Any sharing of information must comply with the law relating to confidentiality, data protection and human rights. Establishing a legitimate purpose for sharing information is an important part of meeting those requirements.

Where you have a statutory duty or a court order to share information

In some situations you are required by law to share information, for example, where a court orders certain information or case files to be brought before the court.

In such situations you must share the information, even if it is confidential and consent has not been given, unless in the case of a court order your organisation is prepared to challenge it and is likely to receive legal advice. Consent from the individual is not required in these situations and should not be sought because of the potential consequences of refusal. Wherever possible, subject to the considerations set out below, you should inform the individual concerned that you are sharing the information, why, and with whom.

Does the information enable a living person to be identified?

In most cases the information covered by this guidance will be about an identified living individual. It may also identify others, such as a parent or carer. If the information is anonymised, it can lawfully be shared as long as the purpose is legitimate. If, however, the information does allow a person to be identified, it is personal information and is subject to data protection and other laws. Wherever possible, you must be open about what information you might need to share and why. In some situations it may not be appropriate to inform a person that information is being shared or seek consent to this sharing, for example if it is likely to hamper the prevention or investigation of a serious crime (i.e. a crime causing Significant Harm to a child or serious harm to an adult) or put a child at risk of Significant Harm or an adult at risk of serious harm.

Is the information confidential?

Confidential information is:

  • Personal information of a private or sensitive nature; and
  • Information that is not already lawfully in the public domain or readily available from another public source; and
  • Information that has been shared in circumstances where the person giving information could reasonably expect that it would not be shared with others.

This is a complex area and you should seek advice if you are unsure.

There are different types of circumstances that are relevant to confidentiality. One is where a formal confidential relationship exists, as between a doctor and patient, or between a social worker, counsellor or lawyer and their client. Here, it is generally accepted that information is provided in confidence. In these circumstances, all information provided by the individual needs to be treated as confidential. This is regardless of whether or not the information is directly relevant to the medical, social care or personal matter that is the main reason for the relationship.

Another circumstance is, for example, an informal conversation, where a pupil may tell a teacher a whole range of information but only asks the teacher to treat some specific information as confidential. In this circumstance, only the information specific to the pupil's request would be considered to be confidential.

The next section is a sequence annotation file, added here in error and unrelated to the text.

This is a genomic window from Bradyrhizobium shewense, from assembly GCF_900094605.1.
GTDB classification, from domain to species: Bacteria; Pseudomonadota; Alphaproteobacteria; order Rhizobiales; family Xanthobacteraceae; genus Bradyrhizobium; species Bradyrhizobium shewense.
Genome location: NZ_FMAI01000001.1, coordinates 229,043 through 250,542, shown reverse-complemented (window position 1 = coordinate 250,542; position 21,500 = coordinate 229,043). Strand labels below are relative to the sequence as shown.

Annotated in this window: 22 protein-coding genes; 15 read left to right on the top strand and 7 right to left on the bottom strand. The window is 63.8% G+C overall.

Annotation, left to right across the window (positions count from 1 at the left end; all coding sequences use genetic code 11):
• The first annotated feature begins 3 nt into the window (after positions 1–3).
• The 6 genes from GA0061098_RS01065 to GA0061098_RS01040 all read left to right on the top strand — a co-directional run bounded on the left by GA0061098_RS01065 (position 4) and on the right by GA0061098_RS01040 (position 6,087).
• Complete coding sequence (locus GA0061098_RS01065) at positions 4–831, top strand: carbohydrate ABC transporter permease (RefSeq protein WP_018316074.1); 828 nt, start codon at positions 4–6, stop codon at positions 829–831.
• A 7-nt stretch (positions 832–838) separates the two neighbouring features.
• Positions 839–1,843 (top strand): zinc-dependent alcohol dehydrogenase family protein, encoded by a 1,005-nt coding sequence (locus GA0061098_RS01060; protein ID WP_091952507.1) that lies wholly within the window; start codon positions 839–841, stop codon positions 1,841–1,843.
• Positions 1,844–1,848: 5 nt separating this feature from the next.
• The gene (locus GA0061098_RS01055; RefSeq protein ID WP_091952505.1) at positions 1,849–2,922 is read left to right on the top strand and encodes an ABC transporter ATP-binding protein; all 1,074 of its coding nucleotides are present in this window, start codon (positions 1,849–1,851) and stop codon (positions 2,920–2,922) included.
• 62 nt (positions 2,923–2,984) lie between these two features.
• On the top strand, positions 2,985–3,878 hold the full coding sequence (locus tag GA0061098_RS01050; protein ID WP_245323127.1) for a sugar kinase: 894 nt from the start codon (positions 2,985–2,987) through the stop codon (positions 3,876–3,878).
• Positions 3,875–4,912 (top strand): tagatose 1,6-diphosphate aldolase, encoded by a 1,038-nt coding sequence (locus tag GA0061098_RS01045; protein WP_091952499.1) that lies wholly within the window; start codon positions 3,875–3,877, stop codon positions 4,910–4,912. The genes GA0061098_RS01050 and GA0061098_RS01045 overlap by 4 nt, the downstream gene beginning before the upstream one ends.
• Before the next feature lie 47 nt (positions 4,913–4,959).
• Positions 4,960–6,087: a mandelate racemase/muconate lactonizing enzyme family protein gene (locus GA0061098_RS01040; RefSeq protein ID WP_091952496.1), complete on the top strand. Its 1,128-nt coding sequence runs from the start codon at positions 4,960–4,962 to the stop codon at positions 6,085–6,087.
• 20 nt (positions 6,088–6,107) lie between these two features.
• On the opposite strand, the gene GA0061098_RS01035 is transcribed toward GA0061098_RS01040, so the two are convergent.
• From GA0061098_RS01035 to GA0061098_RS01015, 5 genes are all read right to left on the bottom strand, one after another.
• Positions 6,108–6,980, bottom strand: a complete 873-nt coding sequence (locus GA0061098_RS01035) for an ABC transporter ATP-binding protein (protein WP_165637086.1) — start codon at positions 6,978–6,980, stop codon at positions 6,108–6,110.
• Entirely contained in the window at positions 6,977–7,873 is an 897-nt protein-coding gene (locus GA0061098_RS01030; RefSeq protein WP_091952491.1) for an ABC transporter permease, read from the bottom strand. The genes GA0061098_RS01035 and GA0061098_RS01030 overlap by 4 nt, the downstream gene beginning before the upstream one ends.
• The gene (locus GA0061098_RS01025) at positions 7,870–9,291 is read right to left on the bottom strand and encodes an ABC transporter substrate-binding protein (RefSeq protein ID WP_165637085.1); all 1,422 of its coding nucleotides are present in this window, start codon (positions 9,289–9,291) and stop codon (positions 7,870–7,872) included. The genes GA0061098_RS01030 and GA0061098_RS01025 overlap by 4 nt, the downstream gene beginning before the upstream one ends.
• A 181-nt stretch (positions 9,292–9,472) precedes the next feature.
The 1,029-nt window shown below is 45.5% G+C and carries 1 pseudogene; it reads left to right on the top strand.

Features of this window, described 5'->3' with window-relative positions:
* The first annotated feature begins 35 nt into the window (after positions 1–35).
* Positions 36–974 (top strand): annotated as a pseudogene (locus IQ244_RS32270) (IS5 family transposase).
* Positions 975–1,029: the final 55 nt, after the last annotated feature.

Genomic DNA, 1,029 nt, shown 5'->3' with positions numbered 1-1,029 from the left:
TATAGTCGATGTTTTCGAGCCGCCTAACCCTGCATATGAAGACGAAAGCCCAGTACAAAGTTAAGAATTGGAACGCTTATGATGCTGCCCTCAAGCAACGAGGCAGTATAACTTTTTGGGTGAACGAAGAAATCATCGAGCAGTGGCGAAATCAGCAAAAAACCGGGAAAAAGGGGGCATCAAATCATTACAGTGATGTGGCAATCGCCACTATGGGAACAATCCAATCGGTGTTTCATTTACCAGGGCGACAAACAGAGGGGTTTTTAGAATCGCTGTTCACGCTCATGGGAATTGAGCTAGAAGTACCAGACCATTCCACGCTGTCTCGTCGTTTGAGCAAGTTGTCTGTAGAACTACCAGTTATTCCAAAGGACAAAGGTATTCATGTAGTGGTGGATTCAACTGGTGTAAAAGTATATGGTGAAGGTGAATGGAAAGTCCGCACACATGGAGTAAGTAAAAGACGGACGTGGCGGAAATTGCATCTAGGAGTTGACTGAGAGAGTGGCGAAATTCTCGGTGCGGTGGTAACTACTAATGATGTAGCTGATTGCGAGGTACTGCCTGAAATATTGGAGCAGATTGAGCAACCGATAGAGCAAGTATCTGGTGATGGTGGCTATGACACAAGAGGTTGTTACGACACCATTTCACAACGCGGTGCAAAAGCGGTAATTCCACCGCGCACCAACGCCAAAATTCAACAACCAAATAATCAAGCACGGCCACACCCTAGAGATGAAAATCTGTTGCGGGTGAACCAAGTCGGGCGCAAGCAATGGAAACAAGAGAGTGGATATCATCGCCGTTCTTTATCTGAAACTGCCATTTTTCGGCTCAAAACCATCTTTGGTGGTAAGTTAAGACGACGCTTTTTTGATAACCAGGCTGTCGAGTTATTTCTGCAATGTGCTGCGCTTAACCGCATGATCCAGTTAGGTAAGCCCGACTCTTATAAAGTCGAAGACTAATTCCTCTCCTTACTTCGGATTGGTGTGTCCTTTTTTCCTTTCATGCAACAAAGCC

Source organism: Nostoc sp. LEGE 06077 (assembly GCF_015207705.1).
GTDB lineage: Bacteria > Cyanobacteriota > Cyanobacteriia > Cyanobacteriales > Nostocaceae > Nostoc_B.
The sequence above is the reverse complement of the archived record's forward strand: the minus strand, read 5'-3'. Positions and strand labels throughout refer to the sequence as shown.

There are also circumstances where information not generally regarded as confidential (such as name and address) may be provided in the expectation of confidentiality and therefore should be considered to be confidential information.

Sometimes people may not specifically ask you to keep information confidential when they discuss their own issues or pass on information about others, but may assume that personal information will be treated as confidential. In these situations you should check with the individual whether the information is or is not confidential, the limits around confidentiality and under what circumstances information may or may not be shared with others.

Confidence is only breached where the sharing of confidential information is not authorised by the person who provided it or, if about another person, by the person to whom it relates. If the information was provided on the understanding that it would be shared with a limited range of people or for limited purposes, then sharing in accordance with that understanding will not be a breach of confidence. Similarly, there will not be a breach of confidence where there is explicit consent to the sharing.

Information about an individual or family is confidential to the agency as a whole, and not to individual practitioners. However, individual practitioners do have a responsibility to maintain the confidentiality of the information. They should only share confidential information with other practitioners in the same agency or team for genuine purposes, for example, to seek advice on a particular case or ensure cover for work while on leave. This should be explained clearly to the individual or family at the start of the involvement.

Do you have consent to share?

Consent issues can be complex, and lack of clarity about them can sometimes lead practitioners to incorrect assumptions that no information can be shared. This section gives further information to help you understand and address the issues. It covers:

  1. What constitutes consent;
  2. Whose consent should be sought;
  3. When consent should not be sought.

  • What constitutes consent?